Reasons for Initiation and Discontinuation of Pharmacological Therapies of Osteoporosis in Veterans With Spinal Cord Injury and Disorder

Brian Le, Cara Ray, Beverly Gonzalez, Scott Miskevics, Frances M. Weaver, Michael Priebe, Laura D Carbone

Research output: Contribution to journalArticle

1 Citation (Scopus)

Abstract

Introduction: Medications for osteoporosis have not been reported to reduce fracture rates in patients with spinal cord injury and disorders (SCI/D), yet these medications are still prescribed. Clinical decision-making underscoring the initiation and discontinuation of osteoporosis medications in SCI/D remains poorly understood. Methodology: Veterans with a SCI/D with at least one prescription for an osteoporosis medication (bisphosphonate, calcitonin, denosumab, raloxifene, and teriparatide) who received healthcare within Veterans Affairs (VA) from 2005 to 2015 were identified using VA administrative databases. A 10% subsample of Veterans was selected for electronic health record review. Results: Two hundred and sixty-seven Veterans with 330 prescriptions underwent electronic health record review. Bisphosphonates were the most frequently prescribed medication for osteoporosis (n = 223, 67.6%). Of the 187 Veterans with prescriptions for prevention or treatment of osteoporosis, the primary reason for initiation was Dual Energy X-ray Absorptiometry (DXA) scan with osteopenia or osteoporosis (n = 119, 63.6% of Veterans), primarily at the hip (81.0% of DXAs). The majority (79.0%) of DXAs were “screening tests,” with SCI/D being the sole reason for the scan. Fractures (n = 51, 27.3%) and fall risk concerns (n = 29, 15.5%) were other major reasons for initiation. On average, oral bisphosphonates were filled for <3 yr, with medication-related side effects (n = 23, 15.8% of bisphosphonates discontinued), predominately gastrointestinal (n = 17, 73.9% of reported side effects), the most common reason for discontinuation. Drug holidays occurred in 14.3% of 35 oral bisphosphonates used for ≥5 yr. No cases of osteonecrosis of the jaw were found. There was one case of an atypical femoral fracture which could not be confirmed. Conclusions: The decision to initiate pharmacological therapies in SCI/D is primarily based on osteopenia or osteoporosis at the hip by screening DXAs. Gastrointestinal side effects are the major reason for discontinuation of oral bisphosphonates. New therapies for osteoporosis in SCI/D are needed.

Original languageEnglish (US)
JournalJournal of Clinical Densitometry
DOIs
StatePublished - Jan 1 2019

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Spinal Cord Diseases
Veterans
Spinal Cord Injuries
Osteoporosis
Diphosphonates
Pharmacology
Prescriptions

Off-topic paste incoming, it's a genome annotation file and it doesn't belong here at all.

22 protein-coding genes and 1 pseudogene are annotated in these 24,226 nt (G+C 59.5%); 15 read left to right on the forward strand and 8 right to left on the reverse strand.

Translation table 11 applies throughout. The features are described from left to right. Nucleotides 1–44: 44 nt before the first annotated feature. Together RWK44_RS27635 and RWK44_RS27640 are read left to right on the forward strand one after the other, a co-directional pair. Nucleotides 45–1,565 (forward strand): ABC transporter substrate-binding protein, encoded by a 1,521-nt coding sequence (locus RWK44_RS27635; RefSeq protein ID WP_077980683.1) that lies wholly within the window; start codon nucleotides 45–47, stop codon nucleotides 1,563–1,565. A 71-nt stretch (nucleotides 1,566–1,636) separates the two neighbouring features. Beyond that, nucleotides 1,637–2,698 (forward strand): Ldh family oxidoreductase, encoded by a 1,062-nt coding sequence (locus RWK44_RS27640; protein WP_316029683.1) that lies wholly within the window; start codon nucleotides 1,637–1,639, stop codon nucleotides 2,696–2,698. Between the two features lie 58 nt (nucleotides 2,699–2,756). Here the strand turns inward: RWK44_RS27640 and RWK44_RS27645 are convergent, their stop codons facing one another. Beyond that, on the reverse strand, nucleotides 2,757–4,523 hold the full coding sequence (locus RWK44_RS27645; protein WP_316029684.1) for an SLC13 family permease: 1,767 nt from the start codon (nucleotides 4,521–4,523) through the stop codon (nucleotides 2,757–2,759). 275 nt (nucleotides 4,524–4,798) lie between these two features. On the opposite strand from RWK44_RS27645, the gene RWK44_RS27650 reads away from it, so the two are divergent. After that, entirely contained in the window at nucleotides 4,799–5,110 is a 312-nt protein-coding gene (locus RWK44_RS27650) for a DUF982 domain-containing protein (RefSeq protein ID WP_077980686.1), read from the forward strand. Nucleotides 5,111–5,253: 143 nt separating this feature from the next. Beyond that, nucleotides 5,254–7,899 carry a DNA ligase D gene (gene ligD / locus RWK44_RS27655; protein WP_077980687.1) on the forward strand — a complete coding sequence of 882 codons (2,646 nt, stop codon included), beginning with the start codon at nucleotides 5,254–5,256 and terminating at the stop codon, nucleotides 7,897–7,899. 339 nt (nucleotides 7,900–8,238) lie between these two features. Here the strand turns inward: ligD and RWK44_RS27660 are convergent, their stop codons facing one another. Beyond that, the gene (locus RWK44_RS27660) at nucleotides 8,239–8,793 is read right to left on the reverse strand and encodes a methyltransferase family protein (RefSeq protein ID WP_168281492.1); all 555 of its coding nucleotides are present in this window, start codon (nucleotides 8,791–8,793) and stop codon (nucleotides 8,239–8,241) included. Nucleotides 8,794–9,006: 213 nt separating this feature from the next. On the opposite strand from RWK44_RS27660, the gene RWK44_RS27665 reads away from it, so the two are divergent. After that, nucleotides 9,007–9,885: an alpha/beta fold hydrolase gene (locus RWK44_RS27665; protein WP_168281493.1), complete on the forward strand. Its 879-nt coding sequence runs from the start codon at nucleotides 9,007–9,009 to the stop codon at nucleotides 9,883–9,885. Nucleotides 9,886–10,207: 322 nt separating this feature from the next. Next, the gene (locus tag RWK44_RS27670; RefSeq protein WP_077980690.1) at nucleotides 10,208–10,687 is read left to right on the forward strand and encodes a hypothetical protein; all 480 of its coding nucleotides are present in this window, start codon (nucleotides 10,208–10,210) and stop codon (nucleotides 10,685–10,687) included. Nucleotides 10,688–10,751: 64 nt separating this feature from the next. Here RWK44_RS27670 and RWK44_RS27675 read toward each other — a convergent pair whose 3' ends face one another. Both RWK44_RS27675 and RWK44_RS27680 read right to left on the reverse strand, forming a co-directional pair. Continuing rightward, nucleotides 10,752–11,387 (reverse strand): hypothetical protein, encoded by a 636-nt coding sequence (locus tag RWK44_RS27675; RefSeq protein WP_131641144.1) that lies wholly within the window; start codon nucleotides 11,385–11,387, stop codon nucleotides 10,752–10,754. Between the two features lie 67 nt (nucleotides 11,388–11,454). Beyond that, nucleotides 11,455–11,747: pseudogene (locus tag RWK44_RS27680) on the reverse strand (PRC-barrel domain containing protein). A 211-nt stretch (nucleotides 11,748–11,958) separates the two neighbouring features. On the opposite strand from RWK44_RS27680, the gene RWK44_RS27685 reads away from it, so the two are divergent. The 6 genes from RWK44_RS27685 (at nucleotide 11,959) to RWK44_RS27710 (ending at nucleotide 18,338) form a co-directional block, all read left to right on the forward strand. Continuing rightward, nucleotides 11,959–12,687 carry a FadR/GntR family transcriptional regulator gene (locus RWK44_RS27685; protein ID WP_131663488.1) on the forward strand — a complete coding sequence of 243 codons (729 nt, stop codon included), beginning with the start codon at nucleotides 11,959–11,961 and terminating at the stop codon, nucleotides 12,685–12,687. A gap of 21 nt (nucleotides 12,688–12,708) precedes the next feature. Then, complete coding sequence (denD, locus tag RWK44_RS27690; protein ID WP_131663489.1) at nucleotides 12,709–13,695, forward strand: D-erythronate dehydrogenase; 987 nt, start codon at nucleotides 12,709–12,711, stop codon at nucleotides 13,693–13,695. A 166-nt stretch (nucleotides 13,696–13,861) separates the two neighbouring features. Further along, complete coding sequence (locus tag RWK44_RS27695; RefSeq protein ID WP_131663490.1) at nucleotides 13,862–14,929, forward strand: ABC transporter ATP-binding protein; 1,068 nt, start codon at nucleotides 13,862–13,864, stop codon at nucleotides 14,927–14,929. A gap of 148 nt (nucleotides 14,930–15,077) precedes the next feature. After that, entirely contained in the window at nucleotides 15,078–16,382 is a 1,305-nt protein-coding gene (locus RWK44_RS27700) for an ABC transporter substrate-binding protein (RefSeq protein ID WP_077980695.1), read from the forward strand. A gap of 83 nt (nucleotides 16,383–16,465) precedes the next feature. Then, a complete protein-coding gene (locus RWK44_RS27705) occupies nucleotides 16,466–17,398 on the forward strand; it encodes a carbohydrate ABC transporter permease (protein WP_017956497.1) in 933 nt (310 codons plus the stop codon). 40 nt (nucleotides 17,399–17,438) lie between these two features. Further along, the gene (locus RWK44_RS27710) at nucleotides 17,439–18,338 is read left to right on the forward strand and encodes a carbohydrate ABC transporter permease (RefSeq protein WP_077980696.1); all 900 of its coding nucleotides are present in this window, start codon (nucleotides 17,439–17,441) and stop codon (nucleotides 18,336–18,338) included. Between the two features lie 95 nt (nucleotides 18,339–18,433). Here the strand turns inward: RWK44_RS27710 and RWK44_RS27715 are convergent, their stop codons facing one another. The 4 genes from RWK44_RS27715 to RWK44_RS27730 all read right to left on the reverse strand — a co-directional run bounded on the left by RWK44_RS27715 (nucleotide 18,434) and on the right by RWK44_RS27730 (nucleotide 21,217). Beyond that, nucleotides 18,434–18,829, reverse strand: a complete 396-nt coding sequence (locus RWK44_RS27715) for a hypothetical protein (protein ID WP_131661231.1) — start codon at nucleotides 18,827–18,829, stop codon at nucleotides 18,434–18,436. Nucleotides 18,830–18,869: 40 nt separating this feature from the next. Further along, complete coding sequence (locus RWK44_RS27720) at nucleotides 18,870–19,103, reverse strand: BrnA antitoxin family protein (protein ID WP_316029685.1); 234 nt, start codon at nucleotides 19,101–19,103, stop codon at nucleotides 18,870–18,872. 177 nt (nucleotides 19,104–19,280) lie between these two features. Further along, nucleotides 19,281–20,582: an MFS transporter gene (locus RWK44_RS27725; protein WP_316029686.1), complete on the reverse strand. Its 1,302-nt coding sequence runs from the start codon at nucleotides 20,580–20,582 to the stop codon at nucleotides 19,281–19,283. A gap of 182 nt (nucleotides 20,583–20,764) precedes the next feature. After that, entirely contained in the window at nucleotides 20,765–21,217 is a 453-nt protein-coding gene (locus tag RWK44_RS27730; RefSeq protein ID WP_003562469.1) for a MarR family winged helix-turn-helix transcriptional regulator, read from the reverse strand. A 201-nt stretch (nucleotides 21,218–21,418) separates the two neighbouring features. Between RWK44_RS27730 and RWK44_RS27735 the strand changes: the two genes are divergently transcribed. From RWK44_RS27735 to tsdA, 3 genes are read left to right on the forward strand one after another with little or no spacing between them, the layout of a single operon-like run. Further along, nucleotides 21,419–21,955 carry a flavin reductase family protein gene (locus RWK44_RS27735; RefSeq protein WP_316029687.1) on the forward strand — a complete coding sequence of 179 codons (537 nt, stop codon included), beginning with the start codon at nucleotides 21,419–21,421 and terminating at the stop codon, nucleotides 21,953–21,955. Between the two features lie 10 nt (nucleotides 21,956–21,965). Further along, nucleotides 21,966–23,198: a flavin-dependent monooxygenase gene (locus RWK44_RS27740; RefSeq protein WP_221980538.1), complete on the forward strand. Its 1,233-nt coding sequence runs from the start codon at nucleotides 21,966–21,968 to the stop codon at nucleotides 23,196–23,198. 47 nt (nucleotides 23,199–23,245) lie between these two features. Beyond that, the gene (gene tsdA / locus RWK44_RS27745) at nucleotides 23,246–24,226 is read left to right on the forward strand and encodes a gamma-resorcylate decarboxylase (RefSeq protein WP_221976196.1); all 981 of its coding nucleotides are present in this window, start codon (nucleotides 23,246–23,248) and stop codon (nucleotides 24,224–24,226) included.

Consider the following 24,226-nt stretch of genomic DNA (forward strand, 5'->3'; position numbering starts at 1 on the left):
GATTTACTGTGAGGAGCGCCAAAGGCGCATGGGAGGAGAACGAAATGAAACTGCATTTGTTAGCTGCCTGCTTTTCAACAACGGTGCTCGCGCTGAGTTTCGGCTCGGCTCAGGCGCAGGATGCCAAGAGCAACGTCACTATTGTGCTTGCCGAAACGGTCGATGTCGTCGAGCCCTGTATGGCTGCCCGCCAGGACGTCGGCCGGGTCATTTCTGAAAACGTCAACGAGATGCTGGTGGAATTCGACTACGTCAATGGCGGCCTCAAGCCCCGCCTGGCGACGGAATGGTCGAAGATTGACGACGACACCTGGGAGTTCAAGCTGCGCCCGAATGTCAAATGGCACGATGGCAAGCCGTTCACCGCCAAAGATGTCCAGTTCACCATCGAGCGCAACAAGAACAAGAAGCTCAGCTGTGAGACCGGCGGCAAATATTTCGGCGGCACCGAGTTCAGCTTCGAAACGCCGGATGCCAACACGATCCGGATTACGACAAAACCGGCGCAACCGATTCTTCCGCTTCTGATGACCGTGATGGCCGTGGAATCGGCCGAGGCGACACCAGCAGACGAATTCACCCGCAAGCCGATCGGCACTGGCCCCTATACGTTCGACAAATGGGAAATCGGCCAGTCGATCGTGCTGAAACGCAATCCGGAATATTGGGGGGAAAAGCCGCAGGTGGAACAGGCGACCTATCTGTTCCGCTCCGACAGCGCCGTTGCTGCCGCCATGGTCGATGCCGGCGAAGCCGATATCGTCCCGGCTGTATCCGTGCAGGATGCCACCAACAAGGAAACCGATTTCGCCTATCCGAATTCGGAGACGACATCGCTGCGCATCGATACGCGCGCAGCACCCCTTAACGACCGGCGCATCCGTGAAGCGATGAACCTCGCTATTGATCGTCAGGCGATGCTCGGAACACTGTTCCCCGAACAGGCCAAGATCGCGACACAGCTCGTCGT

Metabolic Bone Diseases
Electronic Health Records
Therapeutics
Hip
Teriparatide
Holidays
Femoral Fractures
Osteonecrosis
Photon Absorptiometry
Calcitonin
Jaw
Databases
Delivery of Health Care

Keywords

  • Bisphosphonate
  • DXA
  • SCI/D
  • fracture
  • medications
  • osteoporosis

ASJC Scopus subject areas

  • Endocrinology, Diabetes and Metabolism
  • Orthopedics and Sports Medicine
  • Radiology Nuclear Medicine and imaging

Cite this

Reasons for Initiation and Discontinuation of Pharmacological Therapies of Osteoporosis in Veterans With Spinal Cord Injury and Disorder. / Le, Brian; Ray, Cara; Gonzalez, Beverly; Miskevics, Scott; Weaver, Frances M.; Priebe, Michael; Carbone, Laura D.

In: Journal of Clinical Densitometry, 01.01.2019.

Research output: Contribution to journalArticle

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abstract = "Introduction: Medications for osteoporosis have not been reported to reduce fracture rates in patients with spinal cord injury and disorders (SCI/D), yet these medications are still prescribed. Clinical decision-making underscoring the initiation and discontinuation of osteoporosis medications in SCI/D remains poorly understood. Methodology: Veterans with a SCI/D with at least one prescription for an osteoporosis medication (bisphosphonate, calcitonin, denosumab, raloxifene, and teriparatide) who received healthcare within Veterans Affairs (VA) from 2005 to 2015 were identified using VA administrative databases. A 10{\%} subsample of Veterans was selected for electronic health record review. Results: Two hundred and sixty-seven Veterans with 330 prescriptions underwent electronic health record review. Bisphosphonates were the most frequently prescribed medication for osteoporosis (n = 223, 67.6{\%}). Of the 187 Veterans with prescriptions for prevention or treatment of osteoporosis, the primary reason for initiation was Dual Energy X-ray Absorptiometry (DXA) scan with osteopenia or osteoporosis (n = 119, 63.6{\%} of Veterans), primarily at the hip (81.0{\%} of DXAs). The majority (79.0{\%}) of DXAs were “screening tests,” with SCI/D being the sole reason for the scan. Fractures (n = 51, 27.3{\%}) and fall risk concerns (n = 29, 15.5{\%}) were other major reasons for initiation. On average, oral bisphosphonates were filled for <3 yr, with medication-related side effects (n = 23, 15.8{\%} of bisphosphonates discontinued), predominately gastrointestinal (n = 17, 73.9{\%} of reported side effects), the most common reason for discontinuation. Drug holidays occurred in 14.3{\%} of 35 oral bisphosphonates used for ≥5 yr. No cases of osteonecrosis of the jaw were found. There was one case of an atypical femoral fracture which could not be confirmed. Conclusions: The decision to initiate pharmacological therapies in SCI/D is primarily based on osteopenia or osteoporosis at the hip by screening DXAs. Gastrointestinal side effects are the major reason for discontinuation of oral bisphosphonates. New therapies for osteoporosis in SCI/D are needed.",